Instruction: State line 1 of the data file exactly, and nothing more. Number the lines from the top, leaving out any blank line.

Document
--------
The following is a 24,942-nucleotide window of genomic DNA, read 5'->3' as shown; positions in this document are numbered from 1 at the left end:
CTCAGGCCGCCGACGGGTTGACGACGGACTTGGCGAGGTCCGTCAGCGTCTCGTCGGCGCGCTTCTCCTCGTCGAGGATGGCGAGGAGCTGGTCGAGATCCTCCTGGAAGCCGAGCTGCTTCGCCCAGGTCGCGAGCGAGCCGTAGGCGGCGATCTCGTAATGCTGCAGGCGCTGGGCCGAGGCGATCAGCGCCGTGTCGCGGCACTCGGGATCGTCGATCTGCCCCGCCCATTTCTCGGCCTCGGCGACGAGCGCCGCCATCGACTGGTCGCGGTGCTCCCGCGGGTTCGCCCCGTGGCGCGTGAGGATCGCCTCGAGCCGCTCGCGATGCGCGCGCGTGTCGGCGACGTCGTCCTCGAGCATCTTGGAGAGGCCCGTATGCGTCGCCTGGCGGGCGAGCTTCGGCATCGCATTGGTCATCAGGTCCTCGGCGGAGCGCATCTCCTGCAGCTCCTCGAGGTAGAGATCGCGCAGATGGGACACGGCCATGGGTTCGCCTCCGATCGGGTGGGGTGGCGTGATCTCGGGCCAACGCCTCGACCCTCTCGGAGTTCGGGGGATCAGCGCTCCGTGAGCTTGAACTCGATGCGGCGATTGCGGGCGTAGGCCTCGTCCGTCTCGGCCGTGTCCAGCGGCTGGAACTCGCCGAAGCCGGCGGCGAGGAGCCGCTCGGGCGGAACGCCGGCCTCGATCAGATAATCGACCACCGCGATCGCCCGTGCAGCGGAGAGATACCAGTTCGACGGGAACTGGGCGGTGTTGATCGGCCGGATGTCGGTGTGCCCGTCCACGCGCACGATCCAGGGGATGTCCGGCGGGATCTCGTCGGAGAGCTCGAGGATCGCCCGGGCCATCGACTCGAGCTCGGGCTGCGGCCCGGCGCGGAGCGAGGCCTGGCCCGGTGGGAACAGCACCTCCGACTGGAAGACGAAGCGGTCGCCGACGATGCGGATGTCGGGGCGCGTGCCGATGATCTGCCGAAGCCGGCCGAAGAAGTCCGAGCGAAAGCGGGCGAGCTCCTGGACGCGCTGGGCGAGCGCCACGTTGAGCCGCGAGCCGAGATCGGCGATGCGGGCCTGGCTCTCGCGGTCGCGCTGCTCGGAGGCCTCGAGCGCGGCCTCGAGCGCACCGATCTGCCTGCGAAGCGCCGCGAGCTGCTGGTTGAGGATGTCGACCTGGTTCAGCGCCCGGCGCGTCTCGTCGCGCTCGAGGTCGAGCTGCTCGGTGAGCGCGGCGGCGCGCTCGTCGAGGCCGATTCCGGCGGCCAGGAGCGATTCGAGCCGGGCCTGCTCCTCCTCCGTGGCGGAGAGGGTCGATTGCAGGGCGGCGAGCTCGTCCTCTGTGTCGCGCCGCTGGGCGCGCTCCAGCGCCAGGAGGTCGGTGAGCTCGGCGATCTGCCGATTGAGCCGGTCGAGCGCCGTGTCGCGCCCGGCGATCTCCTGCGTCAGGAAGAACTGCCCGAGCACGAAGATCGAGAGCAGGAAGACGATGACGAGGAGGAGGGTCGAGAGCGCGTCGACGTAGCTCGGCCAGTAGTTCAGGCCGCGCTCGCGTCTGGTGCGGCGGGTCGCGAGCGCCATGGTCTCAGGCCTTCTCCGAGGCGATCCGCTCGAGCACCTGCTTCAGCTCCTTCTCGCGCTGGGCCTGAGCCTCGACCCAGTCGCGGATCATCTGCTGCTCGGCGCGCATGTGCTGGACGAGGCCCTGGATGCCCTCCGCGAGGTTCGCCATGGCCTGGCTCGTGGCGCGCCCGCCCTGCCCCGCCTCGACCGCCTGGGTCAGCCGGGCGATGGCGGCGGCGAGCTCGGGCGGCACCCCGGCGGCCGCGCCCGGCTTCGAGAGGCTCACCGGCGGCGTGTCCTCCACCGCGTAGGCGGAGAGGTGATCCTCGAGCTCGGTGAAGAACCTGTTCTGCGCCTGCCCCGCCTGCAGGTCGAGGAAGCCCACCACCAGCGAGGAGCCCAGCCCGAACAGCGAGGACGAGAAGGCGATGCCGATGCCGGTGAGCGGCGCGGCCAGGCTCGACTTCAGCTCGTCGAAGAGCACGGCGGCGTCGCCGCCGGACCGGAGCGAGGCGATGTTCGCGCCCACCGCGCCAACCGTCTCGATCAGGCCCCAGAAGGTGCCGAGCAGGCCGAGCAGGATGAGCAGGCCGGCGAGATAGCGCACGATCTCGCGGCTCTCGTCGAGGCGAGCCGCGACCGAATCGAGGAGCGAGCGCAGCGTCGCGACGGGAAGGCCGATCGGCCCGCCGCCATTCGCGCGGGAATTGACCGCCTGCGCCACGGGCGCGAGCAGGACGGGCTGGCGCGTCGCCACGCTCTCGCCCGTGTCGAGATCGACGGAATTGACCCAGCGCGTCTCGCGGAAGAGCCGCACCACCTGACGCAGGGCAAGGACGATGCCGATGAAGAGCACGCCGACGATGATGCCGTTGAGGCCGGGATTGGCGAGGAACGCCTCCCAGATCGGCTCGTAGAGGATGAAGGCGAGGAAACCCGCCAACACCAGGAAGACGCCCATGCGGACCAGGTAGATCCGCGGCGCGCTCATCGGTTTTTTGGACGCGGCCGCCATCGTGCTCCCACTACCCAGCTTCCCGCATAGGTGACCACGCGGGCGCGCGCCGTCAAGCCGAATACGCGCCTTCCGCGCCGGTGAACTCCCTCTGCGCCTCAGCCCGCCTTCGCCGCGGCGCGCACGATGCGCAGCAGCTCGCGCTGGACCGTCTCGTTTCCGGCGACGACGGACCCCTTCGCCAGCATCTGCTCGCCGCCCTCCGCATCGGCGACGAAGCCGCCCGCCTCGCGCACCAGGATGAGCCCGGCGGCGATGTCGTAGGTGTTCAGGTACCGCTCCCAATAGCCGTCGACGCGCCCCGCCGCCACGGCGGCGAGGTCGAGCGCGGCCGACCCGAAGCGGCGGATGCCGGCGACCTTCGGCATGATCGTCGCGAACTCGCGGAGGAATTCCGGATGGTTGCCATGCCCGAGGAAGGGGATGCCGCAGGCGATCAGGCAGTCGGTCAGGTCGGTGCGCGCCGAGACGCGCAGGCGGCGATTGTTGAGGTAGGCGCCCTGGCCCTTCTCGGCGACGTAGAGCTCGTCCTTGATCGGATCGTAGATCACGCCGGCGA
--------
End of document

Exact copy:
The following is a 24,942-nucleotide window of genomic DNA, read 5'->3' as shown; positions in this document are numbered from 1 at the left end: